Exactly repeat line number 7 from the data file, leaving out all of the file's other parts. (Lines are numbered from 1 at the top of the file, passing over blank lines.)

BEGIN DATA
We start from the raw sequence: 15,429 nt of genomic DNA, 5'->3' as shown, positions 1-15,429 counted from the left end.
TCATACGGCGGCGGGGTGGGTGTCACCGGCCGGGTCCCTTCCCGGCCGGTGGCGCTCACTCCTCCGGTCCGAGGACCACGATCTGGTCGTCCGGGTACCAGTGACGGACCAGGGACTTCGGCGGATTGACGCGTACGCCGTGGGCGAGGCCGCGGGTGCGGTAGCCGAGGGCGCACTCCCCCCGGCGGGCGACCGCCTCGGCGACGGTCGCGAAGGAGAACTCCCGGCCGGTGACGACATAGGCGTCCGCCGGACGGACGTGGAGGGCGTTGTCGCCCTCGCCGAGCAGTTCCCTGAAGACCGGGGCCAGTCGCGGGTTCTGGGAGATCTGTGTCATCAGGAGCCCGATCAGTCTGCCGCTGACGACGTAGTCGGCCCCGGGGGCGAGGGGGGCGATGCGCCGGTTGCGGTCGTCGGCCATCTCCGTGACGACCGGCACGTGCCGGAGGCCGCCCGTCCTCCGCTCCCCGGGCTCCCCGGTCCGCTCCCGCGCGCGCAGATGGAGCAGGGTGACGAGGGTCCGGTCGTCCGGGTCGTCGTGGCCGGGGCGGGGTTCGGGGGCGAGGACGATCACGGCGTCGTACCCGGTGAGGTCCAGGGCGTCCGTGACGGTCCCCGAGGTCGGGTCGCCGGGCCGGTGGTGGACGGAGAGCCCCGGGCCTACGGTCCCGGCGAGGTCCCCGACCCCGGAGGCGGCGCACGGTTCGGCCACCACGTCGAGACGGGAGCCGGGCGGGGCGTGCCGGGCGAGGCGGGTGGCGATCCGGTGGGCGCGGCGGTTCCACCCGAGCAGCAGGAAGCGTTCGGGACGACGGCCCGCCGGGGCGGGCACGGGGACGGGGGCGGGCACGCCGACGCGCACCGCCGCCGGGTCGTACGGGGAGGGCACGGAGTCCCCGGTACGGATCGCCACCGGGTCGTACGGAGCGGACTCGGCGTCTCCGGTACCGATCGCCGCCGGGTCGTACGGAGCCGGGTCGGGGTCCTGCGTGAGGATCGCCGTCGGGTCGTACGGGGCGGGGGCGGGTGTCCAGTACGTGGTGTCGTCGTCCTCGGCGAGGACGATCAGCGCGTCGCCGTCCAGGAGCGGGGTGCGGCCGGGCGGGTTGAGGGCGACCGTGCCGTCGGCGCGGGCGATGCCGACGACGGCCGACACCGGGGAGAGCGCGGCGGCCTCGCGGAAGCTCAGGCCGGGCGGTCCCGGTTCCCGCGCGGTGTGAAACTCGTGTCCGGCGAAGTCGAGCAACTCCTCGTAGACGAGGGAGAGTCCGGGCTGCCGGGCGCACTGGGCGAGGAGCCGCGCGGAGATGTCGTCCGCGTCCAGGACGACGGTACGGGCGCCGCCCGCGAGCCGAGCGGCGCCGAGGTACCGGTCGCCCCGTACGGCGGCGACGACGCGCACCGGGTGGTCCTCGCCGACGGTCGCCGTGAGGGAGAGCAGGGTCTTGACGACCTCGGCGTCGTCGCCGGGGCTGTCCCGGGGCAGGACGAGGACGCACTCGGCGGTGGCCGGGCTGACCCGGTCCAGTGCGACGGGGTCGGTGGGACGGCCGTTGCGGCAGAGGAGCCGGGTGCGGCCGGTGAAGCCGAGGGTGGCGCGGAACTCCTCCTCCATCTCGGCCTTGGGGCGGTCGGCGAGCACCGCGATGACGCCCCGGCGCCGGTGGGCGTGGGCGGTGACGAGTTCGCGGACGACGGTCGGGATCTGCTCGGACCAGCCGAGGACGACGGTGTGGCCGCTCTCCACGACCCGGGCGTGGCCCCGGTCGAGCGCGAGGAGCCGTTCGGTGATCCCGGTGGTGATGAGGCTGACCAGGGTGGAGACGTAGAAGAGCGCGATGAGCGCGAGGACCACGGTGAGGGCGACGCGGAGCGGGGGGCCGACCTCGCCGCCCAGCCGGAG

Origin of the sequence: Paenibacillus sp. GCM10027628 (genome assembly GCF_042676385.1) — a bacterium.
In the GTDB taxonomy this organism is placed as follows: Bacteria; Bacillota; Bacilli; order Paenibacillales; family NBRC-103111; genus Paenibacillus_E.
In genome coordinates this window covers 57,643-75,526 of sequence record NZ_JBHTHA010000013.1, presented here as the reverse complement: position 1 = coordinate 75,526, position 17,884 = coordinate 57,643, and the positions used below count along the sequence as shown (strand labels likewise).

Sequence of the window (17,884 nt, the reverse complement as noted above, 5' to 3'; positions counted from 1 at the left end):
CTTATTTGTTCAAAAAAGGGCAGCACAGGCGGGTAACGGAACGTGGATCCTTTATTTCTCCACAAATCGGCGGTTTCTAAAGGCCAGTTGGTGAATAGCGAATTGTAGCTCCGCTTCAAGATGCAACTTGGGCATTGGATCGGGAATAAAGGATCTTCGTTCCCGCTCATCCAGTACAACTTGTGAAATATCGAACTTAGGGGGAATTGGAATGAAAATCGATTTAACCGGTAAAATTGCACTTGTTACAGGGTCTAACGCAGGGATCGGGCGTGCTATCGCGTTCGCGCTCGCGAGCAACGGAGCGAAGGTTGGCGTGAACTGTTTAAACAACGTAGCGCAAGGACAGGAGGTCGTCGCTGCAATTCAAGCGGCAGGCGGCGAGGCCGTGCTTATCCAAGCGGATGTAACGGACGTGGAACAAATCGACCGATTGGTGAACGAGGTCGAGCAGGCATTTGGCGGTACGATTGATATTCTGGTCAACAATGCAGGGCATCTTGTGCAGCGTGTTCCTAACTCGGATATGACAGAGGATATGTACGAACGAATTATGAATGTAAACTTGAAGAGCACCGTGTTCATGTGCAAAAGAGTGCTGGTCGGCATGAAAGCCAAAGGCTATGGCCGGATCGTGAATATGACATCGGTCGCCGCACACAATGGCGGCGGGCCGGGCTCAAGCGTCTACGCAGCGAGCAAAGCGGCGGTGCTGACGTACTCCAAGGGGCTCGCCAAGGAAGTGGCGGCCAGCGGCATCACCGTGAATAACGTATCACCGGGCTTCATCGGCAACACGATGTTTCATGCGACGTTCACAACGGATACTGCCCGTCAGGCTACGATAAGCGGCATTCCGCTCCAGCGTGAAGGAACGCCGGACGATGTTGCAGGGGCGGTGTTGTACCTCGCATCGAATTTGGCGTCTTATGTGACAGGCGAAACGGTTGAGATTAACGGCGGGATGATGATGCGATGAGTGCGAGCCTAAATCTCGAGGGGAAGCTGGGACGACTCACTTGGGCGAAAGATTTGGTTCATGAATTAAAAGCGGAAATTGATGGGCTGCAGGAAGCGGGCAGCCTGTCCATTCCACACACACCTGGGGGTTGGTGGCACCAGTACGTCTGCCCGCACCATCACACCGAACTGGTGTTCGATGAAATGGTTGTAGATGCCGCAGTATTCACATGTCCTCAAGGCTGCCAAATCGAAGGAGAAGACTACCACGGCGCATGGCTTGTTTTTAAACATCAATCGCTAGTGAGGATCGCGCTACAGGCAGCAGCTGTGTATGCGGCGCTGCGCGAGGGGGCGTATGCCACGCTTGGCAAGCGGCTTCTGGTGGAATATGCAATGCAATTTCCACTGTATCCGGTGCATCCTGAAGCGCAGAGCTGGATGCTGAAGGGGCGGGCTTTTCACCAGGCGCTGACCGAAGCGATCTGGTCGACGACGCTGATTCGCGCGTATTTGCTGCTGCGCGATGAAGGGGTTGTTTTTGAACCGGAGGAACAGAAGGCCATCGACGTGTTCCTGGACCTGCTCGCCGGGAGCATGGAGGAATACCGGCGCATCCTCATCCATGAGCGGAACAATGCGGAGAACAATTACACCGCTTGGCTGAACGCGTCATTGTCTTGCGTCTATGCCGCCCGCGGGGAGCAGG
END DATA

CTTATTTGTTCAAAAAAGGGCAGCACAGGCGGGTAACGGAACGTGGATCCTTTATTTCTCCACAAATCGGCGGTTTCTAAAGGCCAGTTGGTGAATAGCGAATTGTAGCTCCGCTTCAAGATGCAACTTGGGCATTGGATCGGGAATAAAGGATCTTCGTTCCCGCTCATCCAGTACAACTTGTGAAATATCGAACTTAGGGGGAATTGGAATGAAAATCGATTTAACCGGTAAAATTGCACTTGTTACAGGGTCTAACGCAGGGATCGGGCGTGCTATCGCGTTCGCGCTCGCGAGCAACGGAGCGAAGGTTGGCGTGAACTGTTTAAACAACGTAGCGCAAGGACAGGAGGTCGTCGCTGCAATTCAAGCGGCAGGCGGCGAGGCCGTGCTTATCCAAGCGGATGTAACGGACGTGGAACAAATCGACCGATTGGTGAACGAGGTCGAGCAGGCATTTGGCGGTACGATTGATATTCTGGTCAACAATGCAGGGCATCTTGTGCAGCGTGTTCCTAACTCGGATATGACAGAGGATATGTACGAACGAATTATGAATGTAAACTTGAAGAGCACCGTGTTCATGTGCAAAAGAGTGCTGGTCGGCATGAAAGCCAAAGGCTATGGCCGGATCGTGAATATGACATCGGTCGCCGCACACAATGGCGGCGGGCCGGGCTCAAGCGTCTACGCAGCGAGCAAAGCGGCGGTGCTGACGTACTCCAAGGGGCTCGCCAAGGAAGTGGCGGCCAGCGGCATCACCGTGAATAACGTATCACCGGGCTTCATCGGCAACACGATGTTTCATGCGACGTTCACAACGGATACTGCCCGTCAGGCTACGATAAGCGGCATTCCGCTCCAGCGTGAAGGAACGCCGGACGATGTTGCAGGGGCGGTGTTGTACCTCGCATCGAATTTGGCGTCTTATGTGACAGGCGAAACGGTTGAGATTAACGGCGGGATGATGATGCGATGAGTGCGAGCCTAAATCTCGAGGGGAAGCTGGGACGACTCACTTGGGCGAAAGATTTGGTTCATGAATTAAAAGCGGAAATTGATGGGCTGCAGGAAGCGGGCAGCCTGTCCATTCCACACACACCTGGGGGTTGGTGGCACCAGTACGTCTGCCCGCACCATCACACCGAACTGGTGTTCGATGAAATGGTTGTAGATGCCGCAGTATTCACATGTCCTCAAGGCTGCCAAATCGAAGGAGAAGACTACCACGGCGCATGGCTTGTTTTTAAACATCAATCGCTAGTGAGGATCGCGCTACAGGCAGCAGCTGTGTATGCGGCGCTGCGCGAGGGGGCGTATGCCACGCTTGGCAAGCGGCTTCTGGTGGAATATGCAATGCAATTTCCACTGTATCCGGTGCATCCTGAAGCGCAGAGCTGGATGCTGAAGGGGCGGGCTTTTCACCAGGCGCTGACCGAAGCGATCTGGTCGACGACGCTGATTCGCGCGTATTTGCTGCTGCGCGATGAAGGGGTTGTTTTTGAACCGGAGGAACAGAAGGCCATCGACGTGTTCCTGGACCTGCTCGCCGGGAGCATGGAGGAATACCGGCGCATCCTCATCCATGAGCGGAACAATGCGGAGAACAATTACACCGCTTGGCTGAACGCGTCATTGTCTTGCGTCTATGCCGCCCGCGGGGAGCAGG